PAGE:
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Information, efficiency, and welfare in agricultural markets

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  • Robert T. Jensen

Abstract

Information and communications technologies (ICTs) have spread rapidly in the developing world. There has been considerable interest in the potential role ICTs, particularly mobile phones, have begun to play in the marketing of agricultural outputs in these countries. In this article, we discuss the potential impacts ICTs may have on welfare, both in terms of potential efficiency gains (via improved arbitrage), and welfare transfers among agents in the supply chain (via reduced informational asymmetries and market power). We also review the recent empirical evidence for such effects. Copyright (c) 2010 International Association of Agricultural Economists.

Suggested Citation

  • Robert T. Jensen, 2010. "Information, efficiency, and welfare in agricultural markets," Agricultural Economics, International Association of Agricultural Economists, vol. 41(s1), pages 203-216, November.
  • Handle: RePEc:bla:agecon:v:41:y:2010:i:s1:p:203-216
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    References listed on IDEAS

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    1. Aparajita Goyal, 2010. "Information, Direct Access to Farmers, and Rural Market Performance in Central India," American Economic Journal: Applied Economics, American Economic Association, vol. 2(3), pages 22-45, July.
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    9. Robert T. Jensen & Nolan H. Miller, 2011. "Do Consumer Price Subsidies Really Improve Nutrition?," The Review of Economics and Statistics, MIT Press, vol. 93(4), pages 1205-1223, November.
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    11. Du Boff, Richard B., 1980. "Business Demand and the Development of the Telegraph in the United States, 1844–1860," Business History Review, Cambridge University Press, vol. 54(04), pages 459-479, December.
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    13. Robert Jensen, 2007. "The Digital Provide: Information (Technology), Market Performance, and Welfare in the South Indian Fisheries Sector," The Quarterly Journal of Economics, Oxford University Press, vol. 122(3), pages 879-924.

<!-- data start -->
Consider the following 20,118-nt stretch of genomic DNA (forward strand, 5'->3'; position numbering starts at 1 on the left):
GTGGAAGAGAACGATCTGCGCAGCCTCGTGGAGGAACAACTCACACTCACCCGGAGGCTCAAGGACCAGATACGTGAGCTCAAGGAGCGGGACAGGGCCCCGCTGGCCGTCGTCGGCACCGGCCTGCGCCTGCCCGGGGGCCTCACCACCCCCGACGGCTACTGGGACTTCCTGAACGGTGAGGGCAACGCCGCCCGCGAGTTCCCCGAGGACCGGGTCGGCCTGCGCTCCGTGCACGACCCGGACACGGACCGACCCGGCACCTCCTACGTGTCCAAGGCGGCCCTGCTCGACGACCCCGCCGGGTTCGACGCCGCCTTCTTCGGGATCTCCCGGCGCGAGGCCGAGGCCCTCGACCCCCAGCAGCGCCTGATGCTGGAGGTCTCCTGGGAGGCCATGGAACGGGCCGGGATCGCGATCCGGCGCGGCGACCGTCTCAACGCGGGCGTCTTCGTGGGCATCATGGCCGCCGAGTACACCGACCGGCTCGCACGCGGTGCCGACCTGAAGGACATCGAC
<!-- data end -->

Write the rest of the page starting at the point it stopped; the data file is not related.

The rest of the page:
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    Cited by:

    1. Shimamoto, Daichi & Yamada, Hiroyuki & Gummert, Martin, 2015. "Mobile phones and market information: Evidence from rural Cambodia," Food Policy, Elsevier, vol. 57(C), pages 135-141.
    2. Jenny C. Aker & Marcel Fafchamps, 2015. "Mobile Phone Coverage and Producer Markets: Evidence from West Africa," World Bank Economic Review, World Bank Group, vol. 29(2), pages 262-292.
    3. Arimoto, Yutaka & Kono, Hisaki & Ralandison, Tsilavo & Sakurai, Takeshi & Takahashi, Kazushi, 2015. "Understanding traders' regional arbitage : the case of rice traders in Antananarivo, Madagascar," IDE Discussion Papers 505, Institute of Developing Economies, Japan External Trade Organization(JETRO).
    4. Tadesse, Getaw & Bahiigwa, Godfrey, 2015. "Mobile Phones and Farmers’ Marketing Decisions in Ethiopia," World Development, Elsevier, vol. 68(C), pages 296-307.
    5. repec:eee:jfpoli:v:76:y:2018:i:c:p:81-98 is not listed on IDEAS
    6. Sekabira, Haruna & Qaim, Matin, 2016. "Mobile Phone Technologies, Agricultural Production Patterns, and Market access in Uganda," 2016 AAAE Fifth International Conference, September 23-26, 2016, Addis Ababa, Ethiopia 246310, African Association of Agricultural Economists (AAAE).
    7. Kirk, Angeli & Kilic, Talip & Carletto, Calogero, 2015. "How Does Composition of Household Income Affect Child Nutrition Outcomes? Evidence from Uganda," 2015 Conference, August 9-14, 2015, Milan, Italy 212006, International Association of Agricultural Economists.
    8. Dammert, Ana C. & Galdo, Jose C. & Galdo, Virgilio, 2014. "Preventing dengue through mobile phones: Evidence from a field experiment in Peru," Journal of Health Economics, Elsevier, vol. 35(C), pages 147-161.
    9. Staatz, John M. & Kizito, Andrew M. & Weber, Michael T. & Dembele, Niama Nango, 2011. "Evaluating the Impact on Market Performance of Investments in Market Information Systems: Methodological Challenges," Staff Papers 108184, Michigan State University, Department of Agricultural, Food, and Resource Economics.
    10. Jenny C. Aker & Marcel Fafchamps, 2015. "Mobile Phone Coverage and Producer Markets: Evidence from West Africa," World Bank Economic Review, World Bank Group, vol. 29(2), pages 262-292.

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